Banking law and bankruptcy law clash. This is most evident when a bank holding company (parent company) becomes insolvent after it has made an asset transfer to its financially troubled bank subsidiary.
The Bankruptcy Code (Code) governs the insolvency proceedings of the bank holding company. Predictably, the parent company's trustee, appointed for the protection of all the creditors of the bankrupt entity, uses the fraudulent conveyance provision of the Code to have any asset transfers that were made to the bank subsidiary returned to the debtor's estate. The good faith exception to that provision will protect the asset transfer only if the parent company made the transfer for “good and fair consideration.”
The banking laws govern the regulation of the entire banking industry, including the insolvency of a financial institution. The banking laws, arguably, provide preferential treatment for the Federal Deposit Insurance Fund as a failed financial institution's potentially largest unsecured creditor. Banking law allows the parent company to make an asset transfer to avoid the threat of mandated restrictions. It also gives an unfulfilled payment a priority status in bankruptcy. The rules do not state, however, under what circumstances an unfunded capital obligation ought to be allowed. The legality of the asset transfer when a parent company seeks bankruptcy protection is a crucial question for the banking industry.
Part II of the article identifies the statutory basis for the dormant conflict between Titles 11 and 12. Specifically, this section lists the broad array of somewhat identical discretionary powers that both the bankruptcy court and the banking regulatory agencies have as trustee and receiver for insolvent corporations and financial institutions, respectively. Part II concludes with an analysis of the cases in which these discretionary powers of the trustee and the receiver have come into conflict.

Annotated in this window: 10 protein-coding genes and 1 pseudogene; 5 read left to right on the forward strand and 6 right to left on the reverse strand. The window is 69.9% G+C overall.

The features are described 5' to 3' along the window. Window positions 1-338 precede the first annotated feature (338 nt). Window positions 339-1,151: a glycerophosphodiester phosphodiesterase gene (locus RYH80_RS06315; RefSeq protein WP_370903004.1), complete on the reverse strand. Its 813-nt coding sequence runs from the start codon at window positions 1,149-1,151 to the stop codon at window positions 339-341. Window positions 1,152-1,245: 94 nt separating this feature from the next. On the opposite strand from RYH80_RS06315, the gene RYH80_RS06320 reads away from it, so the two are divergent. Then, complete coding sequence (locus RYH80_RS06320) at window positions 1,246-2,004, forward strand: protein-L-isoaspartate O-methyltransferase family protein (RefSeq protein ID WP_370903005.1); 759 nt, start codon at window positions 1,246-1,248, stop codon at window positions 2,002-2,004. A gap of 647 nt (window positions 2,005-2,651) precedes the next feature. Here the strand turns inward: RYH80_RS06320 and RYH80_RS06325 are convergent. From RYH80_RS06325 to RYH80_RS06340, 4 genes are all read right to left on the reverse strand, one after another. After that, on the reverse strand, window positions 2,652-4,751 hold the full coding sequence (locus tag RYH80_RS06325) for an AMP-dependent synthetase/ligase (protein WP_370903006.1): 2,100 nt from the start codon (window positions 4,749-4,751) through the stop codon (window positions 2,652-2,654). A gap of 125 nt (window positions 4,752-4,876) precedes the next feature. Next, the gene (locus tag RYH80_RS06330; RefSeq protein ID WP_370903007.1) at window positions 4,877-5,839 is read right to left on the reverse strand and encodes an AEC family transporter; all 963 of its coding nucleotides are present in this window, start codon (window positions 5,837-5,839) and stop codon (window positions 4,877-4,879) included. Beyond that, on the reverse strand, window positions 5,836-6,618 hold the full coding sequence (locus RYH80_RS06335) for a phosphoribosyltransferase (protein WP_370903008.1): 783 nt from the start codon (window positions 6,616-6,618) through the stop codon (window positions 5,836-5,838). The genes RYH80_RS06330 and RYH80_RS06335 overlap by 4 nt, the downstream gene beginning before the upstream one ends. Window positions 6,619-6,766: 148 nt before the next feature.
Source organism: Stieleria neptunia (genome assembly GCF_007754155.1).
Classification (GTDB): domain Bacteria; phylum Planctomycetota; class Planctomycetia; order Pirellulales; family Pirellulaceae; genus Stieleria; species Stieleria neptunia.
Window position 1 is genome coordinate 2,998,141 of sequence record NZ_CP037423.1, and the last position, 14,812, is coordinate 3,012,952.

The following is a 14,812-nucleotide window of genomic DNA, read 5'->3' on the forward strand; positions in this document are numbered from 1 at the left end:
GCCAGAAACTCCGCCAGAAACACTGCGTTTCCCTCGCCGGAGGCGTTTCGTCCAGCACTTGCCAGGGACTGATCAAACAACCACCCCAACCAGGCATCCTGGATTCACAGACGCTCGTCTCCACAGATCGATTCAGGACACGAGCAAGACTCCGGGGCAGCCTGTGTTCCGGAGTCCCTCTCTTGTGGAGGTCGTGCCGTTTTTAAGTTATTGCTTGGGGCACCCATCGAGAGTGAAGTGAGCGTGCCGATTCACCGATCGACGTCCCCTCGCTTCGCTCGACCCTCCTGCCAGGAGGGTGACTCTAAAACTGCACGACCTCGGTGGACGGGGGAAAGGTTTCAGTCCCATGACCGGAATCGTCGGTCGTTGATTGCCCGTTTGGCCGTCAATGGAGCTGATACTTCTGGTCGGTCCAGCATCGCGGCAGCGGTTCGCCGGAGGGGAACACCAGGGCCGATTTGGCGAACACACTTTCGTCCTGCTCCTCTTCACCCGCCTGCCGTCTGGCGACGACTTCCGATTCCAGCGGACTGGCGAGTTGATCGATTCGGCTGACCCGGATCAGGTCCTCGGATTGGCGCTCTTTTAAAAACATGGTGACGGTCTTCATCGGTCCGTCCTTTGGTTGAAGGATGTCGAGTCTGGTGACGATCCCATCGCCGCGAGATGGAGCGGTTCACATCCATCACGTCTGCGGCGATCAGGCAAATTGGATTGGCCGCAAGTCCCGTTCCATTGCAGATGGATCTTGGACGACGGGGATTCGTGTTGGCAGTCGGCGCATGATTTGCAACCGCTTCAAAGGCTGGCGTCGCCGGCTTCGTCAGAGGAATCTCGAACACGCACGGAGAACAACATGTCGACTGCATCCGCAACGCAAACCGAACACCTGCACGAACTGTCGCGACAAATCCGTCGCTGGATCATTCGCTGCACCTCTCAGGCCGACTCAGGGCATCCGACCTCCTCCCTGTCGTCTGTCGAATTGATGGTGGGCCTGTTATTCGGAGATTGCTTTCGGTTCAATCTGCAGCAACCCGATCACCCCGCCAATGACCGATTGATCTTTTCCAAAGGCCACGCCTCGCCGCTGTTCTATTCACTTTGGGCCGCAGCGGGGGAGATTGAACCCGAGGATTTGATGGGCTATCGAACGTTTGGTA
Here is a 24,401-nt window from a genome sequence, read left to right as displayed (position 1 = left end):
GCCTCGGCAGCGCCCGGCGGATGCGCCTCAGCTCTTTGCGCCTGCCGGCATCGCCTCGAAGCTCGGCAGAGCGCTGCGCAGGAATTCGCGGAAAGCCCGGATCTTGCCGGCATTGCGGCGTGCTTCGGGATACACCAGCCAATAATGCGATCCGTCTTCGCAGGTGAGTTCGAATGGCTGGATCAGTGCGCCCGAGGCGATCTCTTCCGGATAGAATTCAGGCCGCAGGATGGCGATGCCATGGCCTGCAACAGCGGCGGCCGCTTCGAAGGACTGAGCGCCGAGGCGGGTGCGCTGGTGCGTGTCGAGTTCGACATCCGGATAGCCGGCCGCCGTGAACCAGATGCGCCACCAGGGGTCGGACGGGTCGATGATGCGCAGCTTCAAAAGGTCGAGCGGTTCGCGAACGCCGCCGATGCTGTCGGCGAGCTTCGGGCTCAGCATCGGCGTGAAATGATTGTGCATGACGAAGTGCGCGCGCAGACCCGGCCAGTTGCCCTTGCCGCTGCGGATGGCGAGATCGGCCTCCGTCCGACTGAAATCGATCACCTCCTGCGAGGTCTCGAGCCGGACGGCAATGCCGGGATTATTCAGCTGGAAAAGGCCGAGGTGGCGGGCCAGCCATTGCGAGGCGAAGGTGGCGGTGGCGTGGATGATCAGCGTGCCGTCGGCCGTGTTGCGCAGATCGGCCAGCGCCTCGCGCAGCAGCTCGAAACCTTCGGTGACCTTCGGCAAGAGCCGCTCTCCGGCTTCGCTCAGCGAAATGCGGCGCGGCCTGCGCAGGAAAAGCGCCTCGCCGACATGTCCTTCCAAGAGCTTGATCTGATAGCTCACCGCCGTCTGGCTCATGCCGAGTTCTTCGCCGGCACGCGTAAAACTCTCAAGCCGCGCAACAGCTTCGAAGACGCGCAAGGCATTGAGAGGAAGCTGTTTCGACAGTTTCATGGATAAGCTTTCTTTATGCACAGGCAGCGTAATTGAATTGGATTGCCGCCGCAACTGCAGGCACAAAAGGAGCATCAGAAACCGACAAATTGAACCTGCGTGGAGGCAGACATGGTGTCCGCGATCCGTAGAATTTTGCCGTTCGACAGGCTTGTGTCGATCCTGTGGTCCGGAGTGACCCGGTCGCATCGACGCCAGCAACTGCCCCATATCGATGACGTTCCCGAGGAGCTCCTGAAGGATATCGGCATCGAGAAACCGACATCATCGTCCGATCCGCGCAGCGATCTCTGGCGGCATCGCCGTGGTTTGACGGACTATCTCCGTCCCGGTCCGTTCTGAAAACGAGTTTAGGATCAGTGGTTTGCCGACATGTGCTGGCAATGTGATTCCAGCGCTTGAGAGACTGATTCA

Part III discusses the bankruptcy of the Bank of New England Corporation (BNEC). The factual history of this case provides an example of the types of legal issues that an insolvent holding company faces under the banking laws when it files for protection under the Bankruptcy Code. The section ends by specifying post-BNE legislative reforms designed to address issues raised during the liquidation of that failed enterprise.
Part IV identifies the statutory rights that creditors have under the fraudulent conveyance law, including the good faith exception. Finally, Part V proposes an amendment to the current regulatory scheme that would require asset transfers from an insolvent holding company. It posits that the policies supporting the good faith exception are not compromised by the concomitant goal of protecting the Federal Deposit Insurance Fund. The banking enterprise exception establishes a procedure for regulatory assets transfers that is reviewable by the bankruptcy court, and operates as a credit against cross-guarantee liability. The proposed change will more closely merge the policies and purposes of the two schemes that converge when a bank holding company becomes insolvent.
Reconciling the Dormant Conflict: Crafting a Banking Exception to the Fraudulent Conveyance Provision of the Bankruptcy Code for Bank Holding Company Asset Transfers, 75 Denv. U. L. Rev. 81 (1997)